June 13, 2016, Israel
They call it the School of Hard Knocks, yes, we get knocked around, we get hit hard and hopefully...we learn lessons. But not everyone learns.
My father of blessed memory always spoke of this school, but there really is no such school, it is the school of life; we make mistakes and we learn. Or, we do not learn.
Sometimes we have to learn harsh lessons but we can only learn these from people we respect, from people whom we know care about us.
I was very young, in rabbinical school and my aunt suggested I meet a certain rabbi. She was hoping this rabbi would introduce me to my future wife as he was the dean of a girls school. We spent many hours together and discussed many topics but for some strange reason he never raised the topic of women, of finding a wife. Finally it was time to leave and I wondered why we wasted so much time and never discussed the reason I came here. Oh how young and foolish I was. As I was about to leave he said these words, "Moshe, I know a thousand women but none of them are for you. But I will tell you this dear Moshe, the one who says yes will be the real McCoy".
What he meant was, and I was only to discover this years later, is that I do not fit the mold and therefore finding a match in life would be challenging. More than thirty years later I see the wisdom in his words but at the time it was a harsh pill to swallow. One must know themselves.
A few years later I was still in rabbinical college. I was beginning to run out of money and options. I went to seek professional advice at the local Jerusalem office for young Americans. The advice was harsh and blunt. If you want to succeed here in Israel you will have to get a proper education. We advise you strongly to go to New York, work hard, save some money and earn a useful degree. It was harsh advice, but it was the truth. Reluctantly, with great pain, I accepted this advice. I left the warmth of Jerusalem and relocated to New York. It would take more than four years to return with the "goods".
I accepted the advice even though I "didn't want to hear it".
In New York I recall a Sabbath lunch with my older brother and a few cousins and their friends. I did not take kindly to the Liberal American Jewish attitudes about Israel and I expressed my opinions rather bluntly. I knew I was right and I backed up every argument with solid proof. And then when we left my brother said harsh and true words.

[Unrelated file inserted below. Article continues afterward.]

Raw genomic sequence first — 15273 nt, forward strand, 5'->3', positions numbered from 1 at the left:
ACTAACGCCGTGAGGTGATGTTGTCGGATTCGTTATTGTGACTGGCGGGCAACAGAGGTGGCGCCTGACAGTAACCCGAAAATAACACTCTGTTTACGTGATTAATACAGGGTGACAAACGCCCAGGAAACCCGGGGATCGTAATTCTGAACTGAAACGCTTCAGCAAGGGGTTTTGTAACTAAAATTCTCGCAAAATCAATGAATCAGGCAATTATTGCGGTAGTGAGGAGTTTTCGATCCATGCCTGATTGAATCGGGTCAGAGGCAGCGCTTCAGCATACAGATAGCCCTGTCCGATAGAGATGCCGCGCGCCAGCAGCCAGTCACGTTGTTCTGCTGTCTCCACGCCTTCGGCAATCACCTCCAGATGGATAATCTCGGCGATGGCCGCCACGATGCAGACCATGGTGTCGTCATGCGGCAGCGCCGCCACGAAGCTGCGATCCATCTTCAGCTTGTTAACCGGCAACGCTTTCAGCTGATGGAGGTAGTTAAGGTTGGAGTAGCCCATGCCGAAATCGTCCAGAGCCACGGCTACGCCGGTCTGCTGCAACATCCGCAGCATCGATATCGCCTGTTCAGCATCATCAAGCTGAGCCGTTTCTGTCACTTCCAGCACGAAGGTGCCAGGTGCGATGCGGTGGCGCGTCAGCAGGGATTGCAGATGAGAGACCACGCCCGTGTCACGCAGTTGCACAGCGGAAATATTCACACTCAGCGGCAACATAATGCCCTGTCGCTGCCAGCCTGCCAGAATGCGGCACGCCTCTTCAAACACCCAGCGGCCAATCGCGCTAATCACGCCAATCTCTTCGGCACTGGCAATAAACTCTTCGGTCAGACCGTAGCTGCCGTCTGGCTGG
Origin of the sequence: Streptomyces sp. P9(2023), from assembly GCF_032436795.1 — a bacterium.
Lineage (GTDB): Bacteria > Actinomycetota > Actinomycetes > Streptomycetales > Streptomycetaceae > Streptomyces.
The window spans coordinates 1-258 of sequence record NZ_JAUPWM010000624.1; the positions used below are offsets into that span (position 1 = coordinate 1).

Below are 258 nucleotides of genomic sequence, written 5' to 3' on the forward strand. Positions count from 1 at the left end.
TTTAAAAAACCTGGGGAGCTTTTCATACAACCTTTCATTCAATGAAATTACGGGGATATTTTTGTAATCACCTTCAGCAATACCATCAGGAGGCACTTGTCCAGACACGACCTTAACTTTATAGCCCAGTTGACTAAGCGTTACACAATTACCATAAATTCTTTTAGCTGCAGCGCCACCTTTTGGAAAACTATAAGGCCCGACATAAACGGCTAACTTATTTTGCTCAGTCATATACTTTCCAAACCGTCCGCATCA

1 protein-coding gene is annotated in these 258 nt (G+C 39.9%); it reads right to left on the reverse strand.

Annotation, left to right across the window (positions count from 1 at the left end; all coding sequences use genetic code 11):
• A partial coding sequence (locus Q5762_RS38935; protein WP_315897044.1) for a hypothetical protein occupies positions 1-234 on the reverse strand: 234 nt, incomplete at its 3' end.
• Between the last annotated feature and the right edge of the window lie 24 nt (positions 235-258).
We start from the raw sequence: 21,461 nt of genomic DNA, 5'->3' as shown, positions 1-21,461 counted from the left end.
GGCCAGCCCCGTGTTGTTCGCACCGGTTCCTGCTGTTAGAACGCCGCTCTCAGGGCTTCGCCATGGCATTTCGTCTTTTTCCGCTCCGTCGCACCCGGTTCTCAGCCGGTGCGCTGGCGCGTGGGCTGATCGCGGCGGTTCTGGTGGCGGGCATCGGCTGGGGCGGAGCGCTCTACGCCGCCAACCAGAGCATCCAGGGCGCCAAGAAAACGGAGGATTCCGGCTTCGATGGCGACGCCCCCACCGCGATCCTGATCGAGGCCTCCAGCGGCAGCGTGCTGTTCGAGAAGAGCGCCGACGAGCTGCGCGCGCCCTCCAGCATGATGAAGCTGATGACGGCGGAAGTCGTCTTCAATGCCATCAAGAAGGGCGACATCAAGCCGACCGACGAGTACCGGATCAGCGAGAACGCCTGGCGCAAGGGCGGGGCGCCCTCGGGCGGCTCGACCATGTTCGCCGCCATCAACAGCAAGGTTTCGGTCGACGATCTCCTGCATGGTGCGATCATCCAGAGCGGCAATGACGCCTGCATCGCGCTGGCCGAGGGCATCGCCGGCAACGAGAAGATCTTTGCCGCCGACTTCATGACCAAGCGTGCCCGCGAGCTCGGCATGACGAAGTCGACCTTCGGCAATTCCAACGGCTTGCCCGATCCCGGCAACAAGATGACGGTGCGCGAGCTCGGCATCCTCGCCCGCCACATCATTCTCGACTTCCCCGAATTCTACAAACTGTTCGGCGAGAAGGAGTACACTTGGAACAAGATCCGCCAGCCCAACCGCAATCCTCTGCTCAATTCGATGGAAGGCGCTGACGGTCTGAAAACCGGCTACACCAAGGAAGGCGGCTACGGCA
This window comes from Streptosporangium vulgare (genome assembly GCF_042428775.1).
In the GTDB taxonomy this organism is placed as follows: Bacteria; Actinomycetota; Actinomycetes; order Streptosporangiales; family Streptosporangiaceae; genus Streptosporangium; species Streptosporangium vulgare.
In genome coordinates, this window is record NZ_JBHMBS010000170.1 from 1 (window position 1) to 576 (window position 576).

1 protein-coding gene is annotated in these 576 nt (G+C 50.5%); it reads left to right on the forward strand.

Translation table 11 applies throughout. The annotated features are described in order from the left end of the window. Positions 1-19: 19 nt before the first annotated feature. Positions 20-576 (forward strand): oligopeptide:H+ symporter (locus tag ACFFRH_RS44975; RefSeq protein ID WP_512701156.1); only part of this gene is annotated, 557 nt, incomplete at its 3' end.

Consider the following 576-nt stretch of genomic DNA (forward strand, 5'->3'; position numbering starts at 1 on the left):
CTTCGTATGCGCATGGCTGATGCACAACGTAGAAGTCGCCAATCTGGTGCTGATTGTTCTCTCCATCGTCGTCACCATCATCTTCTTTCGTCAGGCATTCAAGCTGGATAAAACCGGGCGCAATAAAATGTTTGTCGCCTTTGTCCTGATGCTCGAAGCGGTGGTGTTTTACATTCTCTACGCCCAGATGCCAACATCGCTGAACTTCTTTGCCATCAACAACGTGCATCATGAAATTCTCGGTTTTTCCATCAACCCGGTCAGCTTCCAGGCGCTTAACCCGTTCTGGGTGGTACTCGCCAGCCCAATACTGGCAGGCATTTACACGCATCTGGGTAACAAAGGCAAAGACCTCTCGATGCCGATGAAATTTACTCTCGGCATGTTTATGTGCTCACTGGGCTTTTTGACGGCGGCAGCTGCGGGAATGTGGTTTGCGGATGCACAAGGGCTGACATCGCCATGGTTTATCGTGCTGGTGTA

"Yes, you were correct but you did not have to treat them this way. You were so correct you smashed them to little bits, put them in your back pocket, sat on them and crushed them. You annihilated them. There was no need for this."
I took those harsh words to heart. Today I am known as somewhat of a diplomat. I do all I can to avoid hurting someone, no matter how wrong they are and no matter how much proof I have. I do not need to crush them with the truth. Sometimes they need time to figure it out, or not. But crushing them does not help.
We can only receive such rebuke and advice when we truly respect the person giving it, and we know they intend only the best for us. Giving and receiving rebuke is not easy but all of the above cases were turning points in my life, moments of awareness and enlightenment.
We do not always need to crush our "opponents". Walking away and leaving them some semblance of self respect is OK. Not everyone is ready to hear the message and see the light. One must be careful with rebuke.
אַל תּוֹכַח לֵץ פֶּן יִשְׂנָאֶךָּ הוֹכַח לְחָכָם וְיֶאֱהָבֶךָּ
"Do not rebuke the fool lest he come to hate you, rebuke the wise and he will love you". (Proverbs chapter 9)
Biblical fighting and lessons from ancient Israel, the roots of Krav Maga and the Israeli fighting spirit.
Required reading for ALL IKI instructors.
The unique morality and ethics of the Israeli army and its nation of warriors.
$9.99 on KindleIsrael, A Nation of Warriors